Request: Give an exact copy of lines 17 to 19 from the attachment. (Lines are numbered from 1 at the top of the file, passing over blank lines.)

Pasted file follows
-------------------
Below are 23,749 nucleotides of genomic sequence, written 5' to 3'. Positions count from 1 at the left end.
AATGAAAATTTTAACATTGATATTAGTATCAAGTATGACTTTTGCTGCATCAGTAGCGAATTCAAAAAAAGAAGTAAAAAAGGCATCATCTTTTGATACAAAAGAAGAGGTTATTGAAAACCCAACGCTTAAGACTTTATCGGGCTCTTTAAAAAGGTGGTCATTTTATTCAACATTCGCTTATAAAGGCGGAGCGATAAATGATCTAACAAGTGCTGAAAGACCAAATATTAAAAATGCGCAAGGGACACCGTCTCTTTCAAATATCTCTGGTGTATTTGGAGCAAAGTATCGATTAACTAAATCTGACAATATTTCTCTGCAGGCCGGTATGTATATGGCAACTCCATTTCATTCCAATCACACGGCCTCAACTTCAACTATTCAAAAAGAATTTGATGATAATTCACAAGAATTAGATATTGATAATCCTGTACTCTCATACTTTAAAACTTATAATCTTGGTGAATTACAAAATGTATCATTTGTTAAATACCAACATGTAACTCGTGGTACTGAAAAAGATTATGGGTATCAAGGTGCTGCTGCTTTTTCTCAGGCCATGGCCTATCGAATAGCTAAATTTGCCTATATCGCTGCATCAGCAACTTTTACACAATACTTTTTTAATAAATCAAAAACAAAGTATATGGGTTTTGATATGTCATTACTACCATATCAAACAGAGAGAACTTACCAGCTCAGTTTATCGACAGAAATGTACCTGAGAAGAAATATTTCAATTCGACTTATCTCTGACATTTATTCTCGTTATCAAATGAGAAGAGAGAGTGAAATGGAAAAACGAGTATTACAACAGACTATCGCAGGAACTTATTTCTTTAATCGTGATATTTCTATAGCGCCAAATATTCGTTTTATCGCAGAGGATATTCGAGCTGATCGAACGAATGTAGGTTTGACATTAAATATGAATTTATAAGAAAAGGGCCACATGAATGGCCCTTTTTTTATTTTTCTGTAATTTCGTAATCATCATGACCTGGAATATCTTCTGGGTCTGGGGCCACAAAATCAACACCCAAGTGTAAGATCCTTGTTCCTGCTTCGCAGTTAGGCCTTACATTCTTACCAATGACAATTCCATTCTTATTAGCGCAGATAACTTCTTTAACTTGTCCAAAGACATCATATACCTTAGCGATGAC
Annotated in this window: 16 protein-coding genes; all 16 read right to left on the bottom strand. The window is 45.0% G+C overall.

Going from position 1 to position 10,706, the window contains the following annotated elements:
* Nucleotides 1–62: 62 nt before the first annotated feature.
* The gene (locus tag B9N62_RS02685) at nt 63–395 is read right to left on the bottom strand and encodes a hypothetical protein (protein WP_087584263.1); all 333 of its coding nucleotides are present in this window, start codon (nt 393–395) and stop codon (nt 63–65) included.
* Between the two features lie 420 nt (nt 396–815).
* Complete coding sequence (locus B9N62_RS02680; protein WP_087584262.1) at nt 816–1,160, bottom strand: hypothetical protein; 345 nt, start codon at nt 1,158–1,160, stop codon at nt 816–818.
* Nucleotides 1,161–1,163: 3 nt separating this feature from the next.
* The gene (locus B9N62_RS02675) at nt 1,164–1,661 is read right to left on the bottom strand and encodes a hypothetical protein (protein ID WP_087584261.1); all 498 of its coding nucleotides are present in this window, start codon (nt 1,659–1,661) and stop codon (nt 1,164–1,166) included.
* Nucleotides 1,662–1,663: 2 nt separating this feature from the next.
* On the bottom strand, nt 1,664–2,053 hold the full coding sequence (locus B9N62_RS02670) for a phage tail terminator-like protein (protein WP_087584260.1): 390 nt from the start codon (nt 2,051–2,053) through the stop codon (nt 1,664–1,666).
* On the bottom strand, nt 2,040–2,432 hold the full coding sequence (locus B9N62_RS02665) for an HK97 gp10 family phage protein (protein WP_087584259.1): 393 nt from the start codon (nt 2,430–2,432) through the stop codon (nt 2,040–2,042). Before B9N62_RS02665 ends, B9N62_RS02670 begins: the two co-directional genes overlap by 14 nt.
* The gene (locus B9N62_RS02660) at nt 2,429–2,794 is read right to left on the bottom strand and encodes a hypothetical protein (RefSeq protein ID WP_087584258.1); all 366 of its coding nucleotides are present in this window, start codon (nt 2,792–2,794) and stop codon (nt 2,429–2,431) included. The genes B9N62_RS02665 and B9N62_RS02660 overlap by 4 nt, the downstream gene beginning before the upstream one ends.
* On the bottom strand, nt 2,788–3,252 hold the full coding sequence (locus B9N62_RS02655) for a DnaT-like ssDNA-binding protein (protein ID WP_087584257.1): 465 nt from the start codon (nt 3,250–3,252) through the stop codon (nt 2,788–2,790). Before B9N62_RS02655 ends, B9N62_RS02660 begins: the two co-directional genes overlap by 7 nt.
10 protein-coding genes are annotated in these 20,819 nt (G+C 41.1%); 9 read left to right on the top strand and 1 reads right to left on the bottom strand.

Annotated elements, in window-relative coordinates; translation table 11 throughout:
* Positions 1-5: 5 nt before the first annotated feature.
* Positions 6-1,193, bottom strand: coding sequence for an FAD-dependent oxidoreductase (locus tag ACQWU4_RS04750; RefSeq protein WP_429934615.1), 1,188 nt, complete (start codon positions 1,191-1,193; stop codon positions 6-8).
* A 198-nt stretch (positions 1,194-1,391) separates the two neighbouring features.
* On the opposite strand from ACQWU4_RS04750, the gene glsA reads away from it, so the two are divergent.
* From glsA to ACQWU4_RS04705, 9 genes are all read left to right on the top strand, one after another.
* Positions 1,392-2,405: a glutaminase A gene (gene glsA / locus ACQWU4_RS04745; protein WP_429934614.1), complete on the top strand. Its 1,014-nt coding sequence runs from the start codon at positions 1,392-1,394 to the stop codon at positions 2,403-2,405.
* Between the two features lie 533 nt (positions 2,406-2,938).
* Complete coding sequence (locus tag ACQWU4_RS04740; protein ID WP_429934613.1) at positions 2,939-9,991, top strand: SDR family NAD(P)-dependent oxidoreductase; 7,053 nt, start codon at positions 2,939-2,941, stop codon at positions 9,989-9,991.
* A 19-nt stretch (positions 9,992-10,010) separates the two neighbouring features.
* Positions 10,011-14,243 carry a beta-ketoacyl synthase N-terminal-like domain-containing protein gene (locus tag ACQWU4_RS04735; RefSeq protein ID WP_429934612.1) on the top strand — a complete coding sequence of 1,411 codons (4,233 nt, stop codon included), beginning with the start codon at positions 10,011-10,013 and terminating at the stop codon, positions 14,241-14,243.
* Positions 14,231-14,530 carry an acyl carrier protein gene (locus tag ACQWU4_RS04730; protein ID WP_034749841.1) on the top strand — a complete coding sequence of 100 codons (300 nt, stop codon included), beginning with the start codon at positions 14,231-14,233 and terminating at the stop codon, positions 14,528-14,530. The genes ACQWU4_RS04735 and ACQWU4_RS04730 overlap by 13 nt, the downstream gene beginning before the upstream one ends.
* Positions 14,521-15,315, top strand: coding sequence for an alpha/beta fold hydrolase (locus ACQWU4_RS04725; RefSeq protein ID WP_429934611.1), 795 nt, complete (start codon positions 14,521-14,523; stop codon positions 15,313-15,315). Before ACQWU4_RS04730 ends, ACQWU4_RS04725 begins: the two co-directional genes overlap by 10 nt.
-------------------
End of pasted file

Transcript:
Annotated elements, in window-relative coordinates; translation table 11 throughout:
* Positions 1-5: 5 nt before the first annotated feature.
* Positions 6-1,193, bottom strand: coding sequence for an FAD-dependent oxidoreductase (locus tag ACQWU4_RS04750; RefSeq protein WP_429934615.1), 1,188 nt, complete (start codon positions 1,191-1,193; stop codon positions 6-8).